Viewpoints in JAMA

 

 

The Attending Physician on the Wards - Finding a New Homeostasis

 

Robert M. Wachter, M.D., of the University of California, San Francisco, and Abraham Verghese, M.D., M.A.C.P., of Stanford University, Stanford, Calif., examine the changes that have taken place in recent years regarding attending physicians, including the reasons for the marked shift in demographics (such as from older to younger attendings), consider its effects on education and clinical care, and suggest interventions that may help improve the experience of trainees as well as attendings.

“Although some challenges will be more easily addressed by junior attendings and others by senior ones, the goals are the same. All attendings will need encouragement and wisdom to take a step back, keeping a measured distance that allows house staff to achieve and demonstrate competency while still ensuring patient safety. It is time that programs, trainees, and attendings take vigorous action to balance all these competing imperatives and establish a ‘new normal.’"

(JAMA. 2012;308[10]:977-978.

 

Engaging Physicians and Leveraging Professionalism - A Key to Success for Quality Measurement and Improvement

 

Patrick H. Conway, M.D., M.Sc., of the Centers for Medicare & Medicaid Services, Baltimore, and Cincinnati Children's Hospital Medical Center, and Christine K. Cassel, M.D., M.Sc., of the American Board of Internal Medicine, Philadelphia, discuss the topic of quality measurement and improvement, including the implementation of Maintenance of Certification, which includes assessment of physician performance. Also, the authors examine initiatives by the Centers for Medicare & Medicaid Services on this topic.

(JAMA. 2012;308[10]:979-980.

 

Surgical vs. Lifestyle Treatment for Type 2 Diabetes

 

David S. Ludwig, M.D., Ph.D., of Boston Children's Hospital, and colleagues write that “recent clinical trials have reported that substantially more weight loss and greater likelihood of diabetes remission occur following bariatric surgery compared with medical therapy, leading to calls for earlier consideration of surgery in the treatment of this obesity-related metabolic disease. Although these studies demonstrate the lack of efficacy of conventional practices, they do not prove the inherent superiority of surgery to lifestyle change.”

In this Viewpoint, the authors consider the limitations of published research and highlight the need for clinical trials with improved design.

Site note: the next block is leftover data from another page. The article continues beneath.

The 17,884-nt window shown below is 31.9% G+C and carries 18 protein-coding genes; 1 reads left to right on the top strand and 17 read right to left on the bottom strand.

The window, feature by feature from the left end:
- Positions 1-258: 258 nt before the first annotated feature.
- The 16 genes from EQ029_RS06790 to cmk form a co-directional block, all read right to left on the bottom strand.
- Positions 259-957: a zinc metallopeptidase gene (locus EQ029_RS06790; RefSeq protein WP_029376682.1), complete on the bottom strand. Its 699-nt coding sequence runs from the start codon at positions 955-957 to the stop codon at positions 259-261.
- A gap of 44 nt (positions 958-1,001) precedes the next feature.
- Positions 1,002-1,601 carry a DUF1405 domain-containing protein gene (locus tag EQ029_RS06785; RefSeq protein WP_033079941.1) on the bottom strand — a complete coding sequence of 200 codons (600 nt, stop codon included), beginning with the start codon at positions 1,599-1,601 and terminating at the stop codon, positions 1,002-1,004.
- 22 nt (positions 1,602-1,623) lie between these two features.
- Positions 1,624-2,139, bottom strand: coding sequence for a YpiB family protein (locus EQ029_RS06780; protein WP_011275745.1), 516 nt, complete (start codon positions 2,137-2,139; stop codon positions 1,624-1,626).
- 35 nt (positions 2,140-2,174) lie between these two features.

“Before bariatric surgery becomes a mainstay for obesity-related complications, additional research is needed to compare the efficacy and safety of these procedures with that of truly intensive lifestyle intervention, not just standard practice. Design issues warranting consideration include the need for standardization of treatment, statistical methods (e.g., superiority vs. noninferiority trial), and generalizability. Because drug and device manufacturers would not profit from, and therefore have little incentive to sponsor, lifestyle intervention, the federal government should consider funding this research as a high priority.”

(JAMA. 2012;308[10]:981-982.

 

Changing Eating Habits for the Medical Profession

 

Lenard I. Lesser, M.D., M.S.H.S., of the Palo Alto Medical Foundation Research Institute, Palo Alto, Calif., and colleagues write that health professionals spend a great deal of time at meetings. “Grand rounds, noon seminars, research meetings, and medical conferences are part of the life of a health professional. At many of these activities, food is available. Although some members of the health professional community have called for changes to the food environment in the community in which they live, they have paid less attention to the quality of food served at hospitals, physician offices, and at conferences.”

The authors examine steps that the medical profession can take to improve eating habits.

“The medical profession was influential in reducing smoking in the United States; it has the capacity to encourage food-system change within its own institutions. This would likely reduce caloric consumption of health professionals, promote the health of physicians, and could also cause a ripple effect in local food economies.”

(JAMA. 2012;308[10]:983-984.